Private Eyes follows ex-pro hockey player Matt Shade who irrevocably changes his life when he teams up with fierce P.I. Angie Everett to form an unlikely investigative powerhouse.
Matt Shade's post-hockey career hasn't exactly been a shining one. A stint in sports broadcasting led to lots of embarrassment and the kind of YouTube fame no one wants – and Shade sees working with Angie as an opportunity to redeem himself from his checkered past. And have a little fun, of course.\ \ On the ice, he learned how to hustle, read people and anticipate their moves. Working with Angie, Shade discovers a fantastic rush of adrenaline, and realizes that he's found a new home where his skills still matter. Meanwhile, Angie took over her father's P.I. agency after his death, and she strives to keep his legacy alive. Each case is an opportunity for her to flex her smarts, strength, and strategic thinking. She's straightforward, clever, and knows her business inside out. Angie may find Shade naïve and well, annoying, but his passion and heart bring something special to her successful one-woman business.
Everett Investigations + Shade might just be Canada's new dynamic duo.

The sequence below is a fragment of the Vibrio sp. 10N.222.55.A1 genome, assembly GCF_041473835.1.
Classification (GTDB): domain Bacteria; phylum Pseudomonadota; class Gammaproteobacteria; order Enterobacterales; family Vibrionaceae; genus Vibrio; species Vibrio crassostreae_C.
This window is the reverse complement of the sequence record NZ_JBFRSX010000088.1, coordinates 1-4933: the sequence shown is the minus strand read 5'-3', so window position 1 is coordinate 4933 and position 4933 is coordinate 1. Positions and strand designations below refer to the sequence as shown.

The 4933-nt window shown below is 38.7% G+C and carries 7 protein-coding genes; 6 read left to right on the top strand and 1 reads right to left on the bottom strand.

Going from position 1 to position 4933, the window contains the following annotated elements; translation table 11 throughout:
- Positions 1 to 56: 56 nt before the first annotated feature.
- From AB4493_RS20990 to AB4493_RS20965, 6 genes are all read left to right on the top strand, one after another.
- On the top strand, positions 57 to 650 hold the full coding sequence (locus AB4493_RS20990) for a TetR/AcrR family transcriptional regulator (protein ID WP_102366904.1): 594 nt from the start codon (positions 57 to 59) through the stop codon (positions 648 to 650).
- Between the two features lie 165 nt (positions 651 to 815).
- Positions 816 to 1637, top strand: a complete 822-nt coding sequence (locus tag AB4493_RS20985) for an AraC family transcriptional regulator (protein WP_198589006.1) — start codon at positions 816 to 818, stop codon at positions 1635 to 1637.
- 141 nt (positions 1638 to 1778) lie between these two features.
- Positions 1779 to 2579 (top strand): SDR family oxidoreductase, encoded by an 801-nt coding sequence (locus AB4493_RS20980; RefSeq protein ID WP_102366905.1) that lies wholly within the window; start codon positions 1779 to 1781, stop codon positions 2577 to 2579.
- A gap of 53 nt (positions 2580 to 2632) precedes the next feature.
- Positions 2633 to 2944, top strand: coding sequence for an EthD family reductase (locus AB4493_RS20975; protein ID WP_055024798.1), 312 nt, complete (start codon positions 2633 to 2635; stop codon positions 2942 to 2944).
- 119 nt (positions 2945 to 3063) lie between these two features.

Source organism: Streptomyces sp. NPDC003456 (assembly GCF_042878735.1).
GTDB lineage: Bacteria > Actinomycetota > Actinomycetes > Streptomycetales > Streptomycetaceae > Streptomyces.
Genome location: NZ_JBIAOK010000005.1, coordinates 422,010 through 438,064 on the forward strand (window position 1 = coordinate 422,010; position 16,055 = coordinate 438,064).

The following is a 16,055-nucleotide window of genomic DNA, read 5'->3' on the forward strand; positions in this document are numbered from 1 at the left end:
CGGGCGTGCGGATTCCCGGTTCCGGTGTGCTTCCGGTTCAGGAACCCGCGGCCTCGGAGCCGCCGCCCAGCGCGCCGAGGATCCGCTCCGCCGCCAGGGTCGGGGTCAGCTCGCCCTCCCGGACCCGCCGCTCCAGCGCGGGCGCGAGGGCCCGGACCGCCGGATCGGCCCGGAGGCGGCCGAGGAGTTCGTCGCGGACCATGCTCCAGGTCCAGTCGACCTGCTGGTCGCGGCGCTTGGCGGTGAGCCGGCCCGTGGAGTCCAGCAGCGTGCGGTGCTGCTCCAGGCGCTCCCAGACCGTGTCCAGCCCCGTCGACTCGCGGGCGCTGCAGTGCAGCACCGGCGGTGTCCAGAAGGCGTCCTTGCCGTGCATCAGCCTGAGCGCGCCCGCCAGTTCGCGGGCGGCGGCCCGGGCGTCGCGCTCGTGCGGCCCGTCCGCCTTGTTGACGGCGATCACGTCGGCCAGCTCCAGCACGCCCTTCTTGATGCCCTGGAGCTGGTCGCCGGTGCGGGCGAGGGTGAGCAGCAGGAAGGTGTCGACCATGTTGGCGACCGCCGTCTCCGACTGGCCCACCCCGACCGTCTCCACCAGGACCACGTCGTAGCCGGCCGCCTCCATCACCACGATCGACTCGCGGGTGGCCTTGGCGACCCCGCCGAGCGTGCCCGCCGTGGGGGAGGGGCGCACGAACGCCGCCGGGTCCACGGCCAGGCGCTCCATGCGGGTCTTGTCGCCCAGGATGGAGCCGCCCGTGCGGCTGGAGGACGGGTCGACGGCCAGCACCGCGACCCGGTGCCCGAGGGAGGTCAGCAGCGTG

Runtime: 60 minutes
Private Eyes - Mercenaries, Spies and Private Eyes - Netflix
Mercenaries, Spies and Private Eyes (MSPE) is a tabletop role-playing game designed and written by Michael A. Stackpole and first published in April 1983 by Blade, a division of Flying Buffalo, Inc. A second edition was later published by Sleuth Publications, but Flying Buffalo continues to distribute the game. MSPE's mechanics are based on those of Tunnels and Trolls, with the addition of a skill system for characters. A few adventure modules were also released for MSPE. The ruleset of 1987 video game Wasteland, on which Michael A. Stackpole worked, is based on MSPE; as the upcoming 2013 sequel Wasteland 2 will use similar mechanics, so it too can be seen as based on MSPE. In 1999 Pyramid magazine named Mercenaries, Spies and Private Eyes as one of The Millennium's Most Underrated Games. Editor Scott Haring described the game as “one of those 'I can't figure out why it wasn't more popular' kind of games, though publisher Flying Buffalo has had enough of those ... to make me think there may be a connection.”